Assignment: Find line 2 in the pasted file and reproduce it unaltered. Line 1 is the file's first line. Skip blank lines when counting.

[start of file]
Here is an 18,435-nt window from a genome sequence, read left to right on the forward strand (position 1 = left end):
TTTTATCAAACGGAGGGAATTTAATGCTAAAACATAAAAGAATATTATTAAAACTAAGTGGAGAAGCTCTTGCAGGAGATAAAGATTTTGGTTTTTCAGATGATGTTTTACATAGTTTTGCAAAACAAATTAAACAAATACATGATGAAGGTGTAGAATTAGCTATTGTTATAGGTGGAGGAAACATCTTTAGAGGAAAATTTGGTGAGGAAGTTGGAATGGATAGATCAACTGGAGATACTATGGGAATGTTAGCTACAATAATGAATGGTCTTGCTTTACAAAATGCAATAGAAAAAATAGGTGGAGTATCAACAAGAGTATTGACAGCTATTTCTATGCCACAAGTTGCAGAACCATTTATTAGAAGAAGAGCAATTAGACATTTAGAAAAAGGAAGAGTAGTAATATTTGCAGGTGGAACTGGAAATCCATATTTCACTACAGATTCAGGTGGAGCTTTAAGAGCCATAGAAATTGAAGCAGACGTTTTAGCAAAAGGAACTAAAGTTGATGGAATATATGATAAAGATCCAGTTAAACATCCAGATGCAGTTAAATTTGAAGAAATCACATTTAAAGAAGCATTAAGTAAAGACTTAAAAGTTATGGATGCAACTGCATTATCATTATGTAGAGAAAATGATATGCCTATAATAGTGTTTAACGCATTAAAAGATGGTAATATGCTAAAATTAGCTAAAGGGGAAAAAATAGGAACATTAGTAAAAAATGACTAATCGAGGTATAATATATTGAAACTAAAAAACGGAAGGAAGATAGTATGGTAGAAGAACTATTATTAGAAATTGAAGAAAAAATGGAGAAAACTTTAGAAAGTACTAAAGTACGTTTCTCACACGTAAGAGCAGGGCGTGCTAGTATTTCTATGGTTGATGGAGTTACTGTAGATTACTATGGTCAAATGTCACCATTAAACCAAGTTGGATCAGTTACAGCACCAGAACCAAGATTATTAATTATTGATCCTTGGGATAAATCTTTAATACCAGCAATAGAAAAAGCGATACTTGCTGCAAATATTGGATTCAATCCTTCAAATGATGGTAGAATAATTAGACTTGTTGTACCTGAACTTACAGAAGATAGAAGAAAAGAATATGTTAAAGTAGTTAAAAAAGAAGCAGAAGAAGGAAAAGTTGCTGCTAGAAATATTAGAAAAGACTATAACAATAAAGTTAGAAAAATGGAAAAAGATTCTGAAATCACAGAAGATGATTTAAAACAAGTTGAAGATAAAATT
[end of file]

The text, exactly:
TTTTATCAAACGGAGGGAATTTAATGCTAAAACATAAAAGAATATTATTAAAACTAAGTGGAGAAGCTCTTGCAGGAGATAAAGATTTTGGTTTTTCAGATGATGTTTTACATAGTTTTGCAAAACAAATTAAACAAATACATGATGAAGGTGTAGAATTAGCTATTGTTATAGGTGGAGGAAACATCTTTAGAGGAAAATTTGGTGAGGAAGTTGGAATGGATAGATCAACTGGAGATACTATGGGAATGTTAGCTACAATAATGAATGGTCTTGCTTTACAAAATGCAATAGAAAAAATAGGTGGAGTATCAACAAGAGTATTGACAGCTATTTCTATGCCACAAGTTGCAGAACCATTTATTAGAAGAAGAGCAATTAGACATTTAGAAAAAGGAAGAGTAGTAATATTTGCAGGTGGAACTGGAAATCCATATTTCACTACAGATTCAGGTGGAGCTTTAAGAGCCATAGAAATTGAAGCAGACGTTTTAGCAAAAGGAACTAAAGTTGATGGAATATATGATAAAGATCCAGTTAAACATCCAGATGCAGTTAAATTTGAAGAAATCACATTTAAAGAAGCATTAAGTAAAGACTTAAAAGTTATGGATGCAACTGCATTATCATTATGTAGAGAAAATGATATGCCTATAATAGTGTTTAACGCATTAAAAGATGGTAATATGCTAAAATTAGCTAAAGGGGAAAAAATAGGAACATTAGTAAAAAATGACTAATCGAGGTATAATATATTGAAACTAAAAAACGGAAGGAAGATAGTATGGTAGAAGAACTATTATTAGAAATTGAAGAAAAAATGGAGAAAACTTTAGAAAGTACTAAAGTACGTTTCTCACACGTAAGAGCAGGGCGTGCTAGTATTTCTATGGTTGATGGAGTTACTGTAGATTACTATGGTCAAATGTCACCATTAAACCAAGTTGGATCAGTTACAGCACCAGAACCAAGATTATTAATTATTGATCCTTGGGATAAATCTTTAATACCAGCAATAGAAAAAGCGATACTTGCTGCAAATATTGGATTCAATCCTTCAAATGATGGTAGAATAATTAGACTTGTTGTACCTGAACTTACAGAAGATAGAAGAAAAGAATATGTTAAAGTAGTTAAAAAAGAAGCAGAAGAAGGAAAAGTTGCTGCTAGAAATATTAGAAAAGACTATAACAATAAAGTTAGAAAAATGGAAAAAGATTCTGAAATCACAGAAGATGATTTAAAACAAGTTGAAGATAAAATT